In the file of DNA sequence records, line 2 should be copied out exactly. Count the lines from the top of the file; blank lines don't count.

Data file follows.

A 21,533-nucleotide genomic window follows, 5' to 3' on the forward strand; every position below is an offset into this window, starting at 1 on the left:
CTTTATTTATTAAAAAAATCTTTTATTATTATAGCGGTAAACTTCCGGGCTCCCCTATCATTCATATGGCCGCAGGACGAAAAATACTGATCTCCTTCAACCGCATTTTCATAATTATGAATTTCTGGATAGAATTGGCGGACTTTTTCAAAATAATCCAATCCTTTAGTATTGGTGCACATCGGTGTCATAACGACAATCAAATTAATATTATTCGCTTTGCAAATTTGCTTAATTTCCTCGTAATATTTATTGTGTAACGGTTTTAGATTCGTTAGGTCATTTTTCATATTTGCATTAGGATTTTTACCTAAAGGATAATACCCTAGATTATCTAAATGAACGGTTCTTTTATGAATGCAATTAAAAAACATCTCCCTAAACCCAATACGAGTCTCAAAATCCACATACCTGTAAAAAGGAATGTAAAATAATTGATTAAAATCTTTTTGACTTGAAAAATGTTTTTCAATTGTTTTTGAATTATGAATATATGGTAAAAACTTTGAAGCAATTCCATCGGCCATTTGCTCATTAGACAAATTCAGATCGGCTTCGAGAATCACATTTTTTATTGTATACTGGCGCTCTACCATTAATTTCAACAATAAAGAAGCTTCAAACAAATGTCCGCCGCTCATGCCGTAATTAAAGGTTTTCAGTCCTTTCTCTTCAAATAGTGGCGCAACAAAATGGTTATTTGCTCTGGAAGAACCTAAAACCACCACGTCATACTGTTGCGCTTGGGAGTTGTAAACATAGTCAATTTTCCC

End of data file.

CTTTATTTATTAAAAAAATCTTTTATTATTATAGCGGTAAACTTCCGGGCTCCCCTATCATTCATATGGCCGCAGGACGAAAAATACTGATCTCCTTCAACCGCATTTTCATAATTATGAATTTCTGGATAGAATTGGCGGACTTTTTCAAAATAATCCAATCCTTTAGTATTGGTGCACATCGGTGTCATAACGACAATCAAATTAATATTATTCGCTTTGCAAATTTGCTTAATTTCCTCGTAATATTTATTGTGTAACGGTTTTAGATTCGTTAGGTCATTTTTCATATTTGCATTAGGATTTTTACCTAAAGGATAATACCCTAGATTATCTAAATGAACGGTTCTTTTATGAATGCAATTAAAAAACATCTCCCTAAACCCAATACGAGTCTCAAAATCCACATACCTGTAAAAAGGAATGTAAAATAATTGATTAAAATCTTTTTGACTTGAAAAATGTTTTTCAATTGTTTTTGAATTATGAATATATGGTAAAAACTTTGAAGCAATTCCATCGGCCATTTGCTCATTAGACAAATTCAGATCGGCTTCGAGAATCACATTTTTTATTGTATACTGGCGCTCTACCATTAATTTCAACAATAAAGAAGCTTCAAACAAATGTCCGCCGCTCATGCCGTAATTAAAGGTTTTCAGTCCTTTCTCTTCAAATAGTGGCGCAACAAAATGGTTATTTGCTCTGGAAGAACCTAAAACCACCACGTCATACTGTTGCGCTTGGGAGTTGTAAACATAGTCAATTTTCCC